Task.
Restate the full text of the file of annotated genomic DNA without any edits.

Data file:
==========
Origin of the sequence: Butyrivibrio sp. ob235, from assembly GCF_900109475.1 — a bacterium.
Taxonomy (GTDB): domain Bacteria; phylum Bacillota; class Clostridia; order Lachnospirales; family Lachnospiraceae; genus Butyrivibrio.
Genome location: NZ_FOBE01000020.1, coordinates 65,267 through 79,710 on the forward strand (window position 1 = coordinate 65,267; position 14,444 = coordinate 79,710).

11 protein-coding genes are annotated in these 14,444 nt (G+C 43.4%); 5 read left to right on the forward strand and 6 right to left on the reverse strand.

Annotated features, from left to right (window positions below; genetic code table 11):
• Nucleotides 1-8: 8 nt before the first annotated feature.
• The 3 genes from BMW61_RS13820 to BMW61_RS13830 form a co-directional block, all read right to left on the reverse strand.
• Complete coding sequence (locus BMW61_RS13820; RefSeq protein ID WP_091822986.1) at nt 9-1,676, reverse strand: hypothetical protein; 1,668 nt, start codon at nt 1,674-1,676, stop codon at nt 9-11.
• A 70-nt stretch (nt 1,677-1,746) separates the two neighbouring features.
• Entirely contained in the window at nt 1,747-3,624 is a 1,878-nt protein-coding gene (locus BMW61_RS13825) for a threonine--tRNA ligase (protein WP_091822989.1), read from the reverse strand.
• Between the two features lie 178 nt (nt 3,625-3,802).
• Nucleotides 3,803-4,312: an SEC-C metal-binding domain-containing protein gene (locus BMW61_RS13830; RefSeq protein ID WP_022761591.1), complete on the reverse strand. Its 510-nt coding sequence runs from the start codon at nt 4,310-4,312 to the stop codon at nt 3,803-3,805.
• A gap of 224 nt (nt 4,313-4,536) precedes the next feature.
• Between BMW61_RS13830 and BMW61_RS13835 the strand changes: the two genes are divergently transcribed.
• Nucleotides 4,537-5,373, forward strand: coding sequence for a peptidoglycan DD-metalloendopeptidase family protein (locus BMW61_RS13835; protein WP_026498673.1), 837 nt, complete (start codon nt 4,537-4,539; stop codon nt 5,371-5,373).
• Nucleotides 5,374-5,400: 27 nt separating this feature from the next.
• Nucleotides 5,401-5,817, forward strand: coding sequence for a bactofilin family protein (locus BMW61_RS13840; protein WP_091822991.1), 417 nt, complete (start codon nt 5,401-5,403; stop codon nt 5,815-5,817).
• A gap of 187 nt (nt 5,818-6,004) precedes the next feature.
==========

Origin of the sequence: Butyrivibrio sp. ob235, from assembly GCF_900109475.1 — a bacterium.
Taxonomy (GTDB): domain Bacteria; phylum Bacillota; class Clostridia; order Lachnospirales; family Lachnospiraceae; genus Butyrivibrio.
Genome location: NZ_FOBE01000020.1, coordinates 65,267 through 79,710 on the forward strand (window position 1 = coordinate 65,267; position 14,444 = coordinate 79,710).

11 protein-coding genes are annotated in these 14,444 nt (G+C 43.4%); 5 read left to right on the forward strand and 6 right to left on the reverse strand.

Annotated features, from left to right (window positions below; genetic code table 11):
• Nucleotides 1-8: 8 nt before the first annotated feature.
• The 3 genes from BMW61_RS13820 to BMW61_RS13830 form a co-directional block, all read right to left on the reverse strand.
• Complete coding sequence (locus BMW61_RS13820; RefSeq protein ID WP_091822986.1) at nt 9-1,676, reverse strand: hypothetical protein; 1,668 nt, start codon at nt 1,674-1,676, stop codon at nt 9-11.
• A 70-nt stretch (nt 1,677-1,746) separates the two neighbouring features.
• Entirely contained in the window at nt 1,747-3,624 is a 1,878-nt protein-coding gene (locus BMW61_RS13825) for a threonine--tRNA ligase (protein WP_091822989.1), read from the reverse strand.
• Between the two features lie 178 nt (nt 3,625-3,802).
• Nucleotides 3,803-4,312: an SEC-C metal-binding domain-containing protein gene (locus BMW61_RS13830; RefSeq protein ID WP_022761591.1), complete on the reverse strand. Its 510-nt coding sequence runs from the start codon at nt 4,310-4,312 to the stop codon at nt 3,803-3,805.
• A gap of 224 nt (nt 4,313-4,536) precedes the next feature.
• Between BMW61_RS13830 and BMW61_RS13835 the strand changes: the two genes are divergently transcribed.
• Nucleotides 4,537-5,373, forward strand: coding sequence for a peptidoglycan DD-metalloendopeptidase family protein (locus BMW61_RS13835; protein WP_026498673.1), 837 nt, complete (start codon nt 4,537-4,539; stop codon nt 5,371-5,373).
• Nucleotides 5,374-5,400: 27 nt separating this feature from the next.
• Nucleotides 5,401-5,817, forward strand: coding sequence for a bactofilin family protein (locus BMW61_RS13840; protein WP_091822991.1), 417 nt, complete (start codon nt 5,401-5,403; stop codon nt 5,815-5,817).
• A gap of 187 nt (nt 5,818-6,004) precedes the next feature.